In early 1952, the Chinese Islamic leaders Burhan, Depusheng, Makien, and Pang Shiqian began organizing a Chinese Islamic association. They invited representatives from all the Muslim communities in China to the First Islamic Conference, held in Beijing in May 1953. This marked the birth of the Chinese Islamic association, the national organization of Chinese Muslims. The members and standing committee members of this body are elected at congresses of representatives from all the Muslim communities of China. A total of 270 local Muslim organizations at various levels were also established, one after another.
The Chinese Islamic Association mainly engages in collecting and collating Islamic books, records, and cultural relics; researching Islamic history and creeds; and organizing pilgrimages to Mecca. The Association publishes Muslims in China, a bimonthly founded in 1957. It is published in Chinese and Uygur. Its contents include the results of research into Islamic history and doctrine, recommendations on Islamic classics, and discussions about the implementations of the governments policy on freedom of religious belief, The magazine introduces to its readers the teaching experiences of the Islamic institutes in various parts of the country and the principles of democratic management for the mosques. Furthermore, it reports on Chinese Muslims contributions to activities designed to safeguard world peace and on their friendly relations with other Muslims in the world.
Ten Islamic classics, including the Koran, have been translated into Chinese and Uygur and published under the direction of the Chinese Islamic Association. These books are distributed all over China. The association has also published some Islamic dictionaries. It encourages Muslims to strengthen national unity and take an active part in Chinas modernization.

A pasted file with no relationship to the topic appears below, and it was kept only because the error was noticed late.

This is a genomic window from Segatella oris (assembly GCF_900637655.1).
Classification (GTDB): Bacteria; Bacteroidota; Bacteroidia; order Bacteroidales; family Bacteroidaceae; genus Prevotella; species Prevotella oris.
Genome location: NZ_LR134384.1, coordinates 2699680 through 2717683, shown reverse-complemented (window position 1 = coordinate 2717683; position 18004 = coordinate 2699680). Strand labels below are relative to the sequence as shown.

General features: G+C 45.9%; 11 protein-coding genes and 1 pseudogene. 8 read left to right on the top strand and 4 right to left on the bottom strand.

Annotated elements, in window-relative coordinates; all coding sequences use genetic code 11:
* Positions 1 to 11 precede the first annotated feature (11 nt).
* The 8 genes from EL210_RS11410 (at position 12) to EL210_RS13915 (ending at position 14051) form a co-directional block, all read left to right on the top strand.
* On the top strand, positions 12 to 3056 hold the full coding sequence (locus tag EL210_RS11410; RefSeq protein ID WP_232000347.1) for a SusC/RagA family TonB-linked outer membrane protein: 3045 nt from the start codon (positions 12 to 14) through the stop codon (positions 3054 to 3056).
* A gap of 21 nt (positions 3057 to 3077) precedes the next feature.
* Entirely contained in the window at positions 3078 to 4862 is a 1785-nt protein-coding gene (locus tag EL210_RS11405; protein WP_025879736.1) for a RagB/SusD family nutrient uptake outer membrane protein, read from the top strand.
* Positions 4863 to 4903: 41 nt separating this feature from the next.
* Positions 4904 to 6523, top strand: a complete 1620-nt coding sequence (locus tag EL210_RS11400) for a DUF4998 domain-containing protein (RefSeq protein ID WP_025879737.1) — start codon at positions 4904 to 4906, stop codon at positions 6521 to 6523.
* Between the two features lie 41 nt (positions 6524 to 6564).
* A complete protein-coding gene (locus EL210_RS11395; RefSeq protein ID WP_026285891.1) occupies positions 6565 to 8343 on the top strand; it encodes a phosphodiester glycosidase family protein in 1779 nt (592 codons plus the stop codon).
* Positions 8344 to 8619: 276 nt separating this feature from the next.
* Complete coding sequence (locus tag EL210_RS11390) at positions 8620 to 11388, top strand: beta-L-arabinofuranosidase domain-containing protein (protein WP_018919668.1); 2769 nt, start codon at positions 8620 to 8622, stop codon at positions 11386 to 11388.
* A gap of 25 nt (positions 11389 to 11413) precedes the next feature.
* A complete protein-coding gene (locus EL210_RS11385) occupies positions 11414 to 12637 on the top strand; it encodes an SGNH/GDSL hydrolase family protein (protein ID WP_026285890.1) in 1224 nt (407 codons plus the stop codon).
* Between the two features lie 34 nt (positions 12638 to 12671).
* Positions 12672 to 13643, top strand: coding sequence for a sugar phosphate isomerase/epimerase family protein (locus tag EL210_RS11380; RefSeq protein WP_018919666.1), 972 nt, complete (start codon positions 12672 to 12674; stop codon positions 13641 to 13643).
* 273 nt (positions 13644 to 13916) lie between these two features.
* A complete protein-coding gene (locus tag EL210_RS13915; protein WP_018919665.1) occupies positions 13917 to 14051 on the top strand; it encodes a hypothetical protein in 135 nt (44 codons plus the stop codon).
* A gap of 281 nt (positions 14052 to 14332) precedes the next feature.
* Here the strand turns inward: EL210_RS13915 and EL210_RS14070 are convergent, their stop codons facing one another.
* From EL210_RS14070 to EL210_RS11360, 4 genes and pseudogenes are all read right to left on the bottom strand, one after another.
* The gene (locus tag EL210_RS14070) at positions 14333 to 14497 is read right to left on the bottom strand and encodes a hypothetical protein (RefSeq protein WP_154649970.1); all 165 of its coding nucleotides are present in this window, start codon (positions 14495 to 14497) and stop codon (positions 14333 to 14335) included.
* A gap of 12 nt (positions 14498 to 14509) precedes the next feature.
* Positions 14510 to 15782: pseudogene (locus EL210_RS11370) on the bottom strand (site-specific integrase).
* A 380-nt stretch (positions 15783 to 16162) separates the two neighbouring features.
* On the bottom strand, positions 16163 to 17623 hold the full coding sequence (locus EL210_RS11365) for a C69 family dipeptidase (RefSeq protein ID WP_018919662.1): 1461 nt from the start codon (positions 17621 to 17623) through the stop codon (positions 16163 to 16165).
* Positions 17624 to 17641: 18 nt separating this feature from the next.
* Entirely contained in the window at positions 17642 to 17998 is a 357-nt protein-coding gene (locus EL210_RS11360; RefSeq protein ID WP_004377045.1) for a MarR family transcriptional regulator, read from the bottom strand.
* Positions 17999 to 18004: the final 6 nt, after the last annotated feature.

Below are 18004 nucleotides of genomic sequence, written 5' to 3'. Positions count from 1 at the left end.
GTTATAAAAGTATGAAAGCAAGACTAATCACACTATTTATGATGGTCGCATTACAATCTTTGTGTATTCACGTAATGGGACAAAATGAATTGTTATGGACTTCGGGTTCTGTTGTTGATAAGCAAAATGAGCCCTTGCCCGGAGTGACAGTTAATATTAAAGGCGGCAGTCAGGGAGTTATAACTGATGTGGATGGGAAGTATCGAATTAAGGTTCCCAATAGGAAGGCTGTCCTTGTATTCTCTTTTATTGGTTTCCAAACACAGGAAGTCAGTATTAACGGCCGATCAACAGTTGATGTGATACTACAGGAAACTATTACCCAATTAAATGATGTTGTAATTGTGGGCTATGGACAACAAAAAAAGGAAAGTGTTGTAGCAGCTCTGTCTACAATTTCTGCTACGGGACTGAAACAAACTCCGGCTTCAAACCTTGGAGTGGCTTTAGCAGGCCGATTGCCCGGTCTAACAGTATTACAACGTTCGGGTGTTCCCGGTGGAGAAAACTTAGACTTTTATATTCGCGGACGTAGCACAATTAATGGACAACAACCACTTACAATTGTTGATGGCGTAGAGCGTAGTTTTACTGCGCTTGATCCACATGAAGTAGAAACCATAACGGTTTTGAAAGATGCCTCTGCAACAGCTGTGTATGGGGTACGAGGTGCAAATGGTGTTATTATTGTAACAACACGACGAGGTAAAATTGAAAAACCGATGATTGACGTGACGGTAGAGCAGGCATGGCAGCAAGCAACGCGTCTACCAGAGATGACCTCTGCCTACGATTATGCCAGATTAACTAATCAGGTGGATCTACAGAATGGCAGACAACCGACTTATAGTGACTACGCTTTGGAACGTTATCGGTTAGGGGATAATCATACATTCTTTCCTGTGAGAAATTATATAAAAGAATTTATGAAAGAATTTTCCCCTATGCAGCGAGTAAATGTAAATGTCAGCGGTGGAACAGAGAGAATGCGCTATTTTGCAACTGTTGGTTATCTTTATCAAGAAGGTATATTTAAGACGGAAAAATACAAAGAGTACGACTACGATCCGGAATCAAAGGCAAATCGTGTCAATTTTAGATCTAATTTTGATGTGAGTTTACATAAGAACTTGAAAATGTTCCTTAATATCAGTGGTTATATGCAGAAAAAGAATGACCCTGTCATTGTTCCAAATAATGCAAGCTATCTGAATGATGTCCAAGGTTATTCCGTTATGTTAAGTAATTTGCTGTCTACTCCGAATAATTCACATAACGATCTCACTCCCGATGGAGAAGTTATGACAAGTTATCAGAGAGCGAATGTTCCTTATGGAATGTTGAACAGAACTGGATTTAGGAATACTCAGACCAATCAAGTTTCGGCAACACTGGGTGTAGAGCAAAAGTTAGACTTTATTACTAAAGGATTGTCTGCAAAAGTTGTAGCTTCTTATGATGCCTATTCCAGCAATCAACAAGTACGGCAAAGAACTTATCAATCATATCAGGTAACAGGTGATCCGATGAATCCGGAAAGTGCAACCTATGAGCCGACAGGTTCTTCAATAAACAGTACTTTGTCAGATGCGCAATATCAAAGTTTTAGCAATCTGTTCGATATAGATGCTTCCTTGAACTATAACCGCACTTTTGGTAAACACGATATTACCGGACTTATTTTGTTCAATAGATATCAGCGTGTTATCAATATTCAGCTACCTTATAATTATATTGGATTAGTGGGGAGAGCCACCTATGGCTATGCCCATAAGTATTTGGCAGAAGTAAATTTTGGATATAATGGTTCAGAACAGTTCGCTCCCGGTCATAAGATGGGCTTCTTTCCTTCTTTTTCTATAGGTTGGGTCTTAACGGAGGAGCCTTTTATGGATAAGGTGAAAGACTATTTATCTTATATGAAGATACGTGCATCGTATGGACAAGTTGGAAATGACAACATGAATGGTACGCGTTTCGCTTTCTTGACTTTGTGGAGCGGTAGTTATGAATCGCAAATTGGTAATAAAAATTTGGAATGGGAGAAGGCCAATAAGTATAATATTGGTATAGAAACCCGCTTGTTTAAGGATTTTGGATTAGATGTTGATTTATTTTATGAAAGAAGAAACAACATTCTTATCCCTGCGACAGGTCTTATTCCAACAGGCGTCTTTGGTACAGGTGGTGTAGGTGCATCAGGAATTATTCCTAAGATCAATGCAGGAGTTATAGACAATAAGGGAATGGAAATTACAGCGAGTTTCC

In July 1955, the Chinese Islamic Association set up a national Chinese Islamic Institute in Beijing for the training of specialized Islamic personnel. Here they hold advanced training classes for Ahungs and mullahs (Islamic scholars). The five-year course of study includes classes on the Koran, religious etiquette, creeds, history of Islam, Arabic language, Chinese language, politics, and general history of China and the world. About 70 percent of the curricula are Islamic courses and 30 percent courses for raising the general educational level of the students.
There are also eight other Islamic institutes in China. They are in Shenyang, Zhengahou, Lanzhou, Yinchuan, Qinghai, Urumqi, Junming, and one more in Beijing. Students can enter these institutes directly after high school graduation. The training course is aimed toward producing Imams for the many mosques in China. Such training is considered of primary importance by the Chinese Islamic Association because there are still some senior Imams in rural and grassland areas of China who don't even know how to read and write.
The Chinese Islamic Association has established friendly relationships with Islamic organizations in more than 40 countries, sent delegations to visit these countries many times, and taken part in the Asian-African Islamic Conference and the international Islamic Thought Seminar. The number of Chinese Muslims who go to Mecca on pilgrimages in increasing year by year. There are 13,000 Chinese Muslims who perform Hajj in 2010.